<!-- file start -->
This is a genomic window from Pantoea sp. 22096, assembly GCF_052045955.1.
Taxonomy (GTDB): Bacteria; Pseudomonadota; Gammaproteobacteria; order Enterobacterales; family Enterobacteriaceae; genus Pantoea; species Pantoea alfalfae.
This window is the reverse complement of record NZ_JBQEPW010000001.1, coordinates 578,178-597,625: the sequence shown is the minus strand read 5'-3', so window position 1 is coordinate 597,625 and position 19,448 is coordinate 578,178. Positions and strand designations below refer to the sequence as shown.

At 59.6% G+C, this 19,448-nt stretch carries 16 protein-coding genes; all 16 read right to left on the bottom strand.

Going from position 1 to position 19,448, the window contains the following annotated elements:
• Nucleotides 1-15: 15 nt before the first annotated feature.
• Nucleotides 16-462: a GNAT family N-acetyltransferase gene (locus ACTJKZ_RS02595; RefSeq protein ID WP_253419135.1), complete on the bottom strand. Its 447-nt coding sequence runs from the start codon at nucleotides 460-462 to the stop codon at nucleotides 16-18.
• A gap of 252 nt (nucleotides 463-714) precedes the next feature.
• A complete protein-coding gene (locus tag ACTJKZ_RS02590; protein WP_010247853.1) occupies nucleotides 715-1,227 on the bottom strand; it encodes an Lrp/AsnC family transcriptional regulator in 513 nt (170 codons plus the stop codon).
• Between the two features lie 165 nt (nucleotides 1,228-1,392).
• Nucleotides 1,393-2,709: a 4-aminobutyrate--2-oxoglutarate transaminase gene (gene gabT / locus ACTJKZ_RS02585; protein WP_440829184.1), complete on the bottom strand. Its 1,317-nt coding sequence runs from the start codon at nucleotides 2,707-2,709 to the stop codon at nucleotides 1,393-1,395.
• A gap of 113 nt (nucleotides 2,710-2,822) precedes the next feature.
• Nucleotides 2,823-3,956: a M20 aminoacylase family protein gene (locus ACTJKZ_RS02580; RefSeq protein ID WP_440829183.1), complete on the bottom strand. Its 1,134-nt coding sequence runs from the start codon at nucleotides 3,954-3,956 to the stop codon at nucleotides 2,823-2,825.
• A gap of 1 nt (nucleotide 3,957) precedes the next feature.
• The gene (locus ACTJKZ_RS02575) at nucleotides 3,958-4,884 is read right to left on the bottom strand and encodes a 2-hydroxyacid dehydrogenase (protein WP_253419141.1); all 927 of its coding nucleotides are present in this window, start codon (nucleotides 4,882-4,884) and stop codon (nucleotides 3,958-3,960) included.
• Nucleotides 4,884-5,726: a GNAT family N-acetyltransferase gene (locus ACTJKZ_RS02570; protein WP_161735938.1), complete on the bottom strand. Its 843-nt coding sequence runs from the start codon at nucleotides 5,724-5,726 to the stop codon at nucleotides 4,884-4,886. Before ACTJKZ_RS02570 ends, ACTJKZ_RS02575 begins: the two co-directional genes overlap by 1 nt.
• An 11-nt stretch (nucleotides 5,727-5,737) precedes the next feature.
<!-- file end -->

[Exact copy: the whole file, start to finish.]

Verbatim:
This is a genomic window from Pantoea sp. 22096, assembly GCF_052045955.1.
Taxonomy (GTDB): Bacteria; Pseudomonadota; Gammaproteobacteria; order Enterobacterales; family Enterobacteriaceae; genus Pantoea; species Pantoea alfalfae.
This window is the reverse complement of record NZ_JBQEPW010000001.1, coordinates 578,178-597,625: the sequence shown is the minus strand read 5'-3', so window position 1 is coordinate 597,625 and position 19,448 is coordinate 578,178. Positions and strand designations below refer to the sequence as shown.

At 59.6% G+C, this 19,448-nt stretch carries 16 protein-coding genes; all 16 read right to left on the bottom strand.

Going from position 1 to position 19,448, the window contains the following annotated elements:
• Nucleotides 1-15: 15 nt before the first annotated feature.
• Nucleotides 16-462: a GNAT family N-acetyltransferase gene (locus ACTJKZ_RS02595; RefSeq protein ID WP_253419135.1), complete on the bottom strand. Its 447-nt coding sequence runs from the start codon at nucleotides 460-462 to the stop codon at nucleotides 16-18.
• A gap of 252 nt (nucleotides 463-714) precedes the next feature.
• A complete protein-coding gene (locus tag ACTJKZ_RS02590; protein WP_010247853.1) occupies nucleotides 715-1,227 on the bottom strand; it encodes an Lrp/AsnC family transcriptional regulator in 513 nt (170 codons plus the stop codon).
• Between the two features lie 165 nt (nucleotides 1,228-1,392).
• Nucleotides 1,393-2,709: a 4-aminobutyrate--2-oxoglutarate transaminase gene (gene gabT / locus ACTJKZ_RS02585; protein WP_440829184.1), complete on the bottom strand. Its 1,317-nt coding sequence runs from the start codon at nucleotides 2,707-2,709 to the stop codon at nucleotides 1,393-1,395.
• A gap of 113 nt (nucleotides 2,710-2,822) precedes the next feature.
• Nucleotides 2,823-3,956: a M20 aminoacylase family protein gene (locus ACTJKZ_RS02580; RefSeq protein ID WP_440829183.1), complete on the bottom strand. Its 1,134-nt coding sequence runs from the start codon at nucleotides 3,954-3,956 to the stop codon at nucleotides 2,823-2,825.
• A gap of 1 nt (nucleotide 3,957) precedes the next feature.
• The gene (locus ACTJKZ_RS02575) at nucleotides 3,958-4,884 is read right to left on the bottom strand and encodes a 2-hydroxyacid dehydrogenase (protein WP_253419141.1); all 927 of its coding nucleotides are present in this window, start codon (nucleotides 4,882-4,884) and stop codon (nucleotides 3,958-3,960) included.
• Nucleotides 4,884-5,726: a GNAT family N-acetyltransferase gene (locus ACTJKZ_RS02570; protein WP_161735938.1), complete on the bottom strand. Its 843-nt coding sequence runs from the start codon at nucleotides 5,724-5,726 to the stop codon at nucleotides 4,884-4,886. Before ACTJKZ_RS02570 ends, ACTJKZ_RS02575 begins: the two co-directional genes overlap by 1 nt.
• An 11-nt stretch (nucleotides 5,727-5,737) precedes the next feature.